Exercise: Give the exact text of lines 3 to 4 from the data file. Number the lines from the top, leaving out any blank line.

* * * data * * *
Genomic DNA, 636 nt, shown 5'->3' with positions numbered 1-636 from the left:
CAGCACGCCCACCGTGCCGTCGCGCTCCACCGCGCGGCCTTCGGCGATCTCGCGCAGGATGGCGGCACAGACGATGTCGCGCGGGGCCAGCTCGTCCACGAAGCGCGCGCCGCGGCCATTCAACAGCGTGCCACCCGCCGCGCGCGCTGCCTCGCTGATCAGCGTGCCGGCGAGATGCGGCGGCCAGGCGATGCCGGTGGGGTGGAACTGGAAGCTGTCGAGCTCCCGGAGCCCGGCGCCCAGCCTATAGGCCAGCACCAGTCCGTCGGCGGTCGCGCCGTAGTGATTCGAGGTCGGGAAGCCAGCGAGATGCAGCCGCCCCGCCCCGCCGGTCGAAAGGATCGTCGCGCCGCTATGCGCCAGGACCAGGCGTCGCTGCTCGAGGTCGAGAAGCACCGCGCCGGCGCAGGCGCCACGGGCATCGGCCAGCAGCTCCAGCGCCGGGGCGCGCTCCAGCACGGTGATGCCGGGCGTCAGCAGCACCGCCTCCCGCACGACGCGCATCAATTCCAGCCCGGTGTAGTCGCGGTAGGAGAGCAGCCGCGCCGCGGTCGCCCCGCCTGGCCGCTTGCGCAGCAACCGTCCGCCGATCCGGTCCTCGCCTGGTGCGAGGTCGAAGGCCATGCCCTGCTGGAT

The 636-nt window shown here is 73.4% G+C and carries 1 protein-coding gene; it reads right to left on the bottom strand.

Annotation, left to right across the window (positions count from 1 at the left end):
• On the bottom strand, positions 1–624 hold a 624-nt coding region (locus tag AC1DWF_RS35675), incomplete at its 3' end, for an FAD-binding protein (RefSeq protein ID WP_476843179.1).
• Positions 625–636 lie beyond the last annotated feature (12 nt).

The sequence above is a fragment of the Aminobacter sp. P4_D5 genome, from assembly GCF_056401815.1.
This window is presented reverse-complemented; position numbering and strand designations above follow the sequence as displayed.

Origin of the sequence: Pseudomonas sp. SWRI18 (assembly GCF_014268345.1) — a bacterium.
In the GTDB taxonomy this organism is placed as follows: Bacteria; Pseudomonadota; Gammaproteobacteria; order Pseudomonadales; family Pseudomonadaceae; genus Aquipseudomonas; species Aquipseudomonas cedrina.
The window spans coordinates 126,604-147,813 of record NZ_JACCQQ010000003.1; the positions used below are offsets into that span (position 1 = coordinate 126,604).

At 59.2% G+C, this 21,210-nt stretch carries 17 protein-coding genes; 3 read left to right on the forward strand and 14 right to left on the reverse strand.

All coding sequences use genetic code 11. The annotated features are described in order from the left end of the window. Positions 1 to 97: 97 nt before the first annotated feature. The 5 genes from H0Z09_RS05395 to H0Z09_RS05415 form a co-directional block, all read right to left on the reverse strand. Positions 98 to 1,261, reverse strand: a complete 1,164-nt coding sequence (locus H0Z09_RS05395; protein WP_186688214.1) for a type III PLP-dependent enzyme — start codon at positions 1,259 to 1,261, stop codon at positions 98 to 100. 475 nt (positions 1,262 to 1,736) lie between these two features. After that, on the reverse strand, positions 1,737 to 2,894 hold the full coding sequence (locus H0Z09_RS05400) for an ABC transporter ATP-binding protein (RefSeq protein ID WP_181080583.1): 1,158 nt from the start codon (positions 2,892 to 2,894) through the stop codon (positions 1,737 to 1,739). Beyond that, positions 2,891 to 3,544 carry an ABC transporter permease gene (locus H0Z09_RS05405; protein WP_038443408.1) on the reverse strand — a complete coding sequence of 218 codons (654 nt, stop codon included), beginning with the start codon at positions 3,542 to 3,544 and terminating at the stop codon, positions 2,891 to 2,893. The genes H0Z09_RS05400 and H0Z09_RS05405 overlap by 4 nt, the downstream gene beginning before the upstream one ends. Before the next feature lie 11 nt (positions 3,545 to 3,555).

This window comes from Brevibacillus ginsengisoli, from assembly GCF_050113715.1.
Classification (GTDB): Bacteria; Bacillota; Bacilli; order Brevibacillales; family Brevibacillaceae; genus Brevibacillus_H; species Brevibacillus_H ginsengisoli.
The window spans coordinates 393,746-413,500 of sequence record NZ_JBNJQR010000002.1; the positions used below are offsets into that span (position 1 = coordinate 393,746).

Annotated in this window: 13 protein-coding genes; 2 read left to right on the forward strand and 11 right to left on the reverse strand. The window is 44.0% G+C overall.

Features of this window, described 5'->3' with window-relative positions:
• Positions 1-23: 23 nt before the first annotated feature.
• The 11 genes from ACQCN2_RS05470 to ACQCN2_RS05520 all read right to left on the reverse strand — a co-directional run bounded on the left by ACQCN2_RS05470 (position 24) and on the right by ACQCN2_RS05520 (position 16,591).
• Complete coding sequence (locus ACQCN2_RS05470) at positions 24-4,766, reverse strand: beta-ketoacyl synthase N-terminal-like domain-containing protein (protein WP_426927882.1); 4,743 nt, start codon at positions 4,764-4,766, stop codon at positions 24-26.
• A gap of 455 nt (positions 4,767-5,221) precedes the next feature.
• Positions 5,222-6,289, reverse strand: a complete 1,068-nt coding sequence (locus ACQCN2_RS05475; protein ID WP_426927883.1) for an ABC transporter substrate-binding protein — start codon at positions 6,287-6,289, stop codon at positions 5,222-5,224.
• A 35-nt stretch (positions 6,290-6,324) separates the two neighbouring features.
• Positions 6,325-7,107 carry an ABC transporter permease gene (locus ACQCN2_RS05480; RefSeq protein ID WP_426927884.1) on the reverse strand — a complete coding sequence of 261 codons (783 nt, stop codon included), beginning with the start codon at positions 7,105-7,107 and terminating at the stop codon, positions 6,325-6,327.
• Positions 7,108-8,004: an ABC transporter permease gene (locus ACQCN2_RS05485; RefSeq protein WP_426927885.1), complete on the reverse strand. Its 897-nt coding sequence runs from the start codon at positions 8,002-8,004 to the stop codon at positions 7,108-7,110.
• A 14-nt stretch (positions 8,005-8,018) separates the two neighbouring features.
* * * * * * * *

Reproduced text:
The 636-nt window shown here is 73.4% G+C and carries 1 protein-coding gene; it reads right to left on the bottom strand.

Annotation, left to right across the window (positions count from 1 at the left end):